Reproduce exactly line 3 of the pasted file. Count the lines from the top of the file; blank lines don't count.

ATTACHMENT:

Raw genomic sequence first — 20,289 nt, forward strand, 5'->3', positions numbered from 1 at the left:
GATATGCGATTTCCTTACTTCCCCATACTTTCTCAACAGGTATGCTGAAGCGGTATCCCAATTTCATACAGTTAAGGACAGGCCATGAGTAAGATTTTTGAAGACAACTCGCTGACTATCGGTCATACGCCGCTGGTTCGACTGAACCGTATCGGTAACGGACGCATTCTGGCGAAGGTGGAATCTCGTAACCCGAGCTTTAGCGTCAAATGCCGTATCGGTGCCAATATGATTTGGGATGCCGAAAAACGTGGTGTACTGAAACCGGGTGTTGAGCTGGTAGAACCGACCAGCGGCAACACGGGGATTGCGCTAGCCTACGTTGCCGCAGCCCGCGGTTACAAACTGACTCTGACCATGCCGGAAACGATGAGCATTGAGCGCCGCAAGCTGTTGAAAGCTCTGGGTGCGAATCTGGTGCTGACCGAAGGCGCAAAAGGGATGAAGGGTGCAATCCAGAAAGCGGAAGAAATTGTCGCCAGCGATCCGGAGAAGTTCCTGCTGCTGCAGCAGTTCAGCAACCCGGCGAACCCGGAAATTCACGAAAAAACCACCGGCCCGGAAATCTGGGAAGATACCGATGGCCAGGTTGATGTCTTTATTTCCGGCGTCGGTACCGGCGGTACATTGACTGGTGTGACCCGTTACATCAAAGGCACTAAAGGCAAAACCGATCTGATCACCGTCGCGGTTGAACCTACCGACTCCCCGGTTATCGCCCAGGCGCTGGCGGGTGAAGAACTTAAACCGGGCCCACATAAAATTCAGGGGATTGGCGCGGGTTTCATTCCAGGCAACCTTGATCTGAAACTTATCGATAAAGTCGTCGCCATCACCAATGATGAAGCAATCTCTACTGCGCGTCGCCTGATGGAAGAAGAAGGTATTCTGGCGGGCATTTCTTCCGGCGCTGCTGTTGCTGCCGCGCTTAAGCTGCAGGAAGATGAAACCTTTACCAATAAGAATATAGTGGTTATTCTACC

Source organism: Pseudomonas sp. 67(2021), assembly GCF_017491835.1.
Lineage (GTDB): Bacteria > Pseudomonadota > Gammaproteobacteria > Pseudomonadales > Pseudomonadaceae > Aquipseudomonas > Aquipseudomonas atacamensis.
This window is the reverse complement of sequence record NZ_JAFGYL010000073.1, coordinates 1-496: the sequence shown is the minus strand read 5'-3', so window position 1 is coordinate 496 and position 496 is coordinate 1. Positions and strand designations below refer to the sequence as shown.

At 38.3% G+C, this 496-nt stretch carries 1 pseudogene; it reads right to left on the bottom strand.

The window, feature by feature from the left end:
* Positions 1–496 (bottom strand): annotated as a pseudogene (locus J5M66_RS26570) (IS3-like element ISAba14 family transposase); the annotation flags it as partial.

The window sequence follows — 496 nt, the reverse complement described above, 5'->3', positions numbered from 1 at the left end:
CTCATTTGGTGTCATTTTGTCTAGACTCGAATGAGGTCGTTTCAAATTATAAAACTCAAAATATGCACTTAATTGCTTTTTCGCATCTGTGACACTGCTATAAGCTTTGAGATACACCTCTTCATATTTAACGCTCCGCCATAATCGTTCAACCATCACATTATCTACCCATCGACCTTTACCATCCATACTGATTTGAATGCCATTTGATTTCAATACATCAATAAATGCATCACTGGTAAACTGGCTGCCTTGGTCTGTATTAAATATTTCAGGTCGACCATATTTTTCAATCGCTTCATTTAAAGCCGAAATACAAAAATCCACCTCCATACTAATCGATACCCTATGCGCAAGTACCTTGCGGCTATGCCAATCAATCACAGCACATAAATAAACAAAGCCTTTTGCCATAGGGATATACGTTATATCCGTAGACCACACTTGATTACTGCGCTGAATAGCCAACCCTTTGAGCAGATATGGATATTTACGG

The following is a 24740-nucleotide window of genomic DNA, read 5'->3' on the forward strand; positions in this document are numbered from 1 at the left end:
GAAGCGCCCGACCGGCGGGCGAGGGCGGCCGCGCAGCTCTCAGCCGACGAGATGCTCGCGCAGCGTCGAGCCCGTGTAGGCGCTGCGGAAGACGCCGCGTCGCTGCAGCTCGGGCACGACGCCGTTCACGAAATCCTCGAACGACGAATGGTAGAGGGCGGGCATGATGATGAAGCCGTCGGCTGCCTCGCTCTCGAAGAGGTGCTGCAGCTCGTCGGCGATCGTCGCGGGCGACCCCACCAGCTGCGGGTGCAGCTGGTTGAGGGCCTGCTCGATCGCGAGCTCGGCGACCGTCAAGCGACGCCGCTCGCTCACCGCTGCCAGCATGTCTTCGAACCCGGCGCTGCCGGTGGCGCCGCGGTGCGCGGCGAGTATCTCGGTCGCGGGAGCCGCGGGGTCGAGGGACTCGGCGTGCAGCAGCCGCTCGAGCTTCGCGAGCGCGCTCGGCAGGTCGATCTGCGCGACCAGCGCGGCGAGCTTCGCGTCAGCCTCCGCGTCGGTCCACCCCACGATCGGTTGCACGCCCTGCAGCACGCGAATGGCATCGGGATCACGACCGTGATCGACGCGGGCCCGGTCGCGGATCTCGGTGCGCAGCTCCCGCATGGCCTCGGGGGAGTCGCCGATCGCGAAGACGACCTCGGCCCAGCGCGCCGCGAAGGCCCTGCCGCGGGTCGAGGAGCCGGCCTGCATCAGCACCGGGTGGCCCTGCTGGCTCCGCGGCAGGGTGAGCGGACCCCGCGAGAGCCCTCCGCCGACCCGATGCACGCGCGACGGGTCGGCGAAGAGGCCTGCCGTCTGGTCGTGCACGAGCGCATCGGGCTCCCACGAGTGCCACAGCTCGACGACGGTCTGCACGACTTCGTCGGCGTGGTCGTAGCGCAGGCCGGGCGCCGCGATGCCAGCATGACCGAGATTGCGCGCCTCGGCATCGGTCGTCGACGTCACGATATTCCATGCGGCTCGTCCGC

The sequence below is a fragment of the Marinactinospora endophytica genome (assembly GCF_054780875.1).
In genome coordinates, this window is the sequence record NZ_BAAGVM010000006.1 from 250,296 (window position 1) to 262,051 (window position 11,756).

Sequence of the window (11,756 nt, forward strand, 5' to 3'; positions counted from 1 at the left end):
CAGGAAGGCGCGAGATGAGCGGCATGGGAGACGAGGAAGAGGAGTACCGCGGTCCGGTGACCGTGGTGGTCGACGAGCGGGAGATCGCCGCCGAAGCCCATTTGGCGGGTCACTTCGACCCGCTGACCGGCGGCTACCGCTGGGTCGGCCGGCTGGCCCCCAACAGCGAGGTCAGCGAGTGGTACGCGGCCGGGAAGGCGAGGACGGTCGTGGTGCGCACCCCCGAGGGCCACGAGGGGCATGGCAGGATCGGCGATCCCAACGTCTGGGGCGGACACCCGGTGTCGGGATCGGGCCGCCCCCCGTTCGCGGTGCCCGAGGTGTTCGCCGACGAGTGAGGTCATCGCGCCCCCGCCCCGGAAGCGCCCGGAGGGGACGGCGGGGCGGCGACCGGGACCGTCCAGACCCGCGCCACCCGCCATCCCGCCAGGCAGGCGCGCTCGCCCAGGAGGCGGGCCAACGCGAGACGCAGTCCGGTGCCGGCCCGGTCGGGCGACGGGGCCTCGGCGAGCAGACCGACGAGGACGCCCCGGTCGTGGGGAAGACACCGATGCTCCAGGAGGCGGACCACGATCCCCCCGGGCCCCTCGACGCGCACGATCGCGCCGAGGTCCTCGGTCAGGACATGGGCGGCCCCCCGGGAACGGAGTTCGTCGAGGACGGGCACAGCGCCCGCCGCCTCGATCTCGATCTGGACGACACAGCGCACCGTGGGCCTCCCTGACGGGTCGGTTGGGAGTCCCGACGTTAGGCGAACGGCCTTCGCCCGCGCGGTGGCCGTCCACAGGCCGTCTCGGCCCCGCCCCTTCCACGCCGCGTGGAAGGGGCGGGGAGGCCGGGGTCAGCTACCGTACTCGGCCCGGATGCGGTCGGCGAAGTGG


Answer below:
Source organism: Pseudomonas sp. 67(2021), assembly GCF_017491835.1.